Whatever happened to Mrs Watanabe?
For most of the past decade the proverbial keeper of Japan’s household savings has poured money outside Japan at almost every opportunity. Since last September, however, Japanese retail investors have each month pulled cash out of investment trusts, or “Toshin”, which account for most of their exposure to overseas assets. That net outflow, totalling Y839bn ($10.4bn) according to fund tracker Lipper, is easily the longest sequence of redemptions since February 2001.
Two forces have been at work, say analysts. On the demand side, investors have been clinging to domestic assets amid fears over the eurozone crisis, partly from a belief that the Japanese yen would only strengthen. And on the supply side, distributors of Toshin have pulled in their horns, awaiting the outcome of a regulatory inquiry into high-risk, complicated products.
The Financial Services Agency’s chief concern is sales of so-called “currency-overlay” Toshin, which promise investors big monthly returns by bundling assets such as junk bonds, and high-yielding currencies, such as the Brazilian real. Sometimes derivatives are used to magnify those bets.
In recent weeks, aggressive Toshin marketing has resumed under new guidelines, while a falling yen and rising stocks have stoked appetite for risk. But Mrs Watanabe’s return to overseas investment is cautious. For now, only the most familiar, “quality” assets – Australian dollars and so-called “uridashi” bonds – will do.
“We’re seeing a structural shift from exotic Toshins to more straightforward financial products,” says Yunosuke Ikeda, head of forex strategy at Nomura in Tokyo.
Retail flows into plain US Treasury Toshin, for example, may have helped drive the yen significantly lower against the dollar in the days after the Bank of Japan’s unexpected monetary easing last month.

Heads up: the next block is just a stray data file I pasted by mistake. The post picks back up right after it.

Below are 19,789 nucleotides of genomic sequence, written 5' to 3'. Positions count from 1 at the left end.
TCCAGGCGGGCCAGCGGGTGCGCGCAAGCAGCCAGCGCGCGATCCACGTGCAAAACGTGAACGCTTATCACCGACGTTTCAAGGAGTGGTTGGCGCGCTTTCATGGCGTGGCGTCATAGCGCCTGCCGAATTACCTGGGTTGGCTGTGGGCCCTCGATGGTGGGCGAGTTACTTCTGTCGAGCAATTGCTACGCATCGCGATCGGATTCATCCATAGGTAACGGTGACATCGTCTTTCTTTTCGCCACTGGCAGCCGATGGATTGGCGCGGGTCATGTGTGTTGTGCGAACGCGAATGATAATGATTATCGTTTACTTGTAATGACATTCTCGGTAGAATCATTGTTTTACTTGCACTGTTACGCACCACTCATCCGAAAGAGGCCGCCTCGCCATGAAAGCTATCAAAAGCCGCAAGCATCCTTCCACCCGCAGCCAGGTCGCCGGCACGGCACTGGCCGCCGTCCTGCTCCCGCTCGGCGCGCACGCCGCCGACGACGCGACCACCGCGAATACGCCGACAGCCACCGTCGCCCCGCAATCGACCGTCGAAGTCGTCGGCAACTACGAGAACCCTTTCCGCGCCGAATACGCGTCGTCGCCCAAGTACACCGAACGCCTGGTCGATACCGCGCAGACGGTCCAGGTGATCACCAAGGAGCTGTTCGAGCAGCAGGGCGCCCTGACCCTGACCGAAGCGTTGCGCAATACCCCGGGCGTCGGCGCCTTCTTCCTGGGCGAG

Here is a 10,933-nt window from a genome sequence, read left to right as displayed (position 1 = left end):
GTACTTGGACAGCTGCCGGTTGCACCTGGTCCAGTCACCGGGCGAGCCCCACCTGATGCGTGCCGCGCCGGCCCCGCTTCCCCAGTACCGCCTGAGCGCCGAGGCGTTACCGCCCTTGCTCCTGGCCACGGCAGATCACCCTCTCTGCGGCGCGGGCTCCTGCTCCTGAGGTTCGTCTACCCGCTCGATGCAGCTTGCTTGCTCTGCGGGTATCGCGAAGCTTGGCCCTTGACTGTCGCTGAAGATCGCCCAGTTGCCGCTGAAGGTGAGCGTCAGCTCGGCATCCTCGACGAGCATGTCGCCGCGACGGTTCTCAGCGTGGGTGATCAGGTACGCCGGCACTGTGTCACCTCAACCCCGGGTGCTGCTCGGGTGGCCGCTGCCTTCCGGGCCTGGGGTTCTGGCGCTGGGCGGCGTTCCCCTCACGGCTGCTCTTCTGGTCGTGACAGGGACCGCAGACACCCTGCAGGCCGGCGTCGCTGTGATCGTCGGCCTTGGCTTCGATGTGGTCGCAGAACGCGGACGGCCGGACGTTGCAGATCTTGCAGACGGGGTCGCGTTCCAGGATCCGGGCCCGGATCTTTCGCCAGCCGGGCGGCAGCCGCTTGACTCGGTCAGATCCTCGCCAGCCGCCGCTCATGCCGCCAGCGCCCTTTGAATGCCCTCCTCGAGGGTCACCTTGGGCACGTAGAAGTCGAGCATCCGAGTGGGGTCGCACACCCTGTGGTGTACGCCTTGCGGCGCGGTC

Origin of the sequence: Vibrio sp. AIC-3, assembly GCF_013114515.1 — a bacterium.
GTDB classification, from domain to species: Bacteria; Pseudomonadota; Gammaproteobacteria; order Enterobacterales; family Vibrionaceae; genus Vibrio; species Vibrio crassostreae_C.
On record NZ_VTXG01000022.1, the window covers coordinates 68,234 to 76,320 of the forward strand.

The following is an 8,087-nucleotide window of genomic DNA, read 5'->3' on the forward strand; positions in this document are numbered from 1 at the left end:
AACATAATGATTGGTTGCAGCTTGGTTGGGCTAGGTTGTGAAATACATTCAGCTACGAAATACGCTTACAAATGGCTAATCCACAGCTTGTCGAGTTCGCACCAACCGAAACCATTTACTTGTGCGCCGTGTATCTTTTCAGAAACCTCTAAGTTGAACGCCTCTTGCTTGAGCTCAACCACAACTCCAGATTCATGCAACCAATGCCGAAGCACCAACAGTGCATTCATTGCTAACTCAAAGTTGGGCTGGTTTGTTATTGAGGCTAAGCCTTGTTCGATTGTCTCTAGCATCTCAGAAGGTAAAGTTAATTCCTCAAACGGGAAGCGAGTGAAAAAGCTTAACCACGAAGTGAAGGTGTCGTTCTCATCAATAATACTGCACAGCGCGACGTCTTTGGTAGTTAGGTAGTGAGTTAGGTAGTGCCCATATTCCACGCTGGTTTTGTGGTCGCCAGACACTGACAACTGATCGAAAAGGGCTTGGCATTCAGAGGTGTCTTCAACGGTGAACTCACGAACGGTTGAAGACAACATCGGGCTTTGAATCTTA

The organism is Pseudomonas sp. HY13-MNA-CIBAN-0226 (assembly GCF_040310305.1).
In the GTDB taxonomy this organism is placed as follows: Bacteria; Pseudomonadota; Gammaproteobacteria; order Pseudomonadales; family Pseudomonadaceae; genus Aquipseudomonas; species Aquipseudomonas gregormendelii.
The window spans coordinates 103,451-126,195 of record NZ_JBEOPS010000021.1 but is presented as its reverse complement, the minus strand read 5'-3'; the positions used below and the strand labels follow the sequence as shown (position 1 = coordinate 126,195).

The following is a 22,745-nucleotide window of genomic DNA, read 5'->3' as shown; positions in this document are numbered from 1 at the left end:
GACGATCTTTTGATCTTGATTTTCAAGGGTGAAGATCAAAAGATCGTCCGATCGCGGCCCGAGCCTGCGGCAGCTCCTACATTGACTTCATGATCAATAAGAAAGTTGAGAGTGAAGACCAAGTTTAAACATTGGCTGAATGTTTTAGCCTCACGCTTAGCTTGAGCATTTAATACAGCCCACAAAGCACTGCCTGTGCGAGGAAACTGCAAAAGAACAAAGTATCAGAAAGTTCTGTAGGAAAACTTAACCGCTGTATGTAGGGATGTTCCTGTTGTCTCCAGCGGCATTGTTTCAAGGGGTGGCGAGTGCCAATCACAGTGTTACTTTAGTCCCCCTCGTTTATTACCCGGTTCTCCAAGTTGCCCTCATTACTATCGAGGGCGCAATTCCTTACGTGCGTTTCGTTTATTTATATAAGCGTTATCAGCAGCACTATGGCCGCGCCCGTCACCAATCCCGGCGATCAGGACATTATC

Nomura has also enjoyed success with a new Toshin that buys Australian government bonds while boosting income by selling call options on Aussie dollar/yen. The fund, launched three days after the BoJ’s easing, attracted Y90bn of inflows in a week, making it the most successful Toshin launch in almost two years. A derivative-focused fund that stops short of promising a fixed payment every month, it looks likely to attract imitators from Daiwa and Mizuho among others.
The fund’s popularity is a reflection of Japanese investors’ enduring affinity towards the Aussie dollar: liquid, high-yielding, and backed by one of the world’s few remaining triple-A sovereigns, say analysts. Last month the Aussie dollar was ranked the “most appealing currency” in a survey by Nomura of 3000 individual investors – just as it has every month since the question was first asked in January 2010.
Meanwhile, brokers report strong interest in uridashi, which are bonds issued outside Japan and denominated in foreign currencies.
Turkish-lira uridashi have been particularly popular, offering high yields, a solid structural growth story and a fair chance of appreciation against the yen. The lira has become the new “hot currency” among retail investors, supplanting Brazil’s real, says Masafumi Yamamoto, chief forex strategist at Barclays Capital. The same rationale has supported strong flows into the South African rand and the Indonesian rupiah, apparently at the expense of the real. Many clients “say they have enough Brazil exposure,” says Akira Takahashi, head of third-party sales at Royal Bank of Scotland in Tokyo.
Importantly, these uridashi issues are from highly-rated borrowers with long track records in the Japanese market. On Tuesday, for example, Mizuho Securities was due to sell a 10-year, 4 per cent Aussie-dollar uridashi on behalf of the World Bank, rated triple-A, which has been issuing uridashi for decades. Next week double-A Korea Eximbank will sell a 3-year rupiah deal yielding 6.1 per cent through SBI Securities, the online brokerage of Softbank, the media and telecoms group.
Within Japan, investors are turning to exchange-traded funds and other passive index products, as well as real-estate investment trusts, which tend to pay high monthly dividends, says Shoko Shinoda, fund analyst at Lipper.
The FSA’s investigation “has damped retail purchases of some types of [Toshin] funds,” says Junya Tanase, chief forex strategist at JPMorgan in Tokyo.
The renewed activity may not be enough to tip Toshin flows for February into positive territory, say analysts, but points to a resumption of net inflows in March. After all, retail investors’ quest for income goes on. Toshin holders, about 70 per cent of them retirees, face tiny yields from bank savings and meagre returns from Japanese government bonds, as they try to fund their costs of living.
“Appetites for yield and asset diversification are still intact,” says Mr Yamamoto of Barcap.
Additional reporting by Nobuko Juji
Get alerts on Fund regulation when a new story is published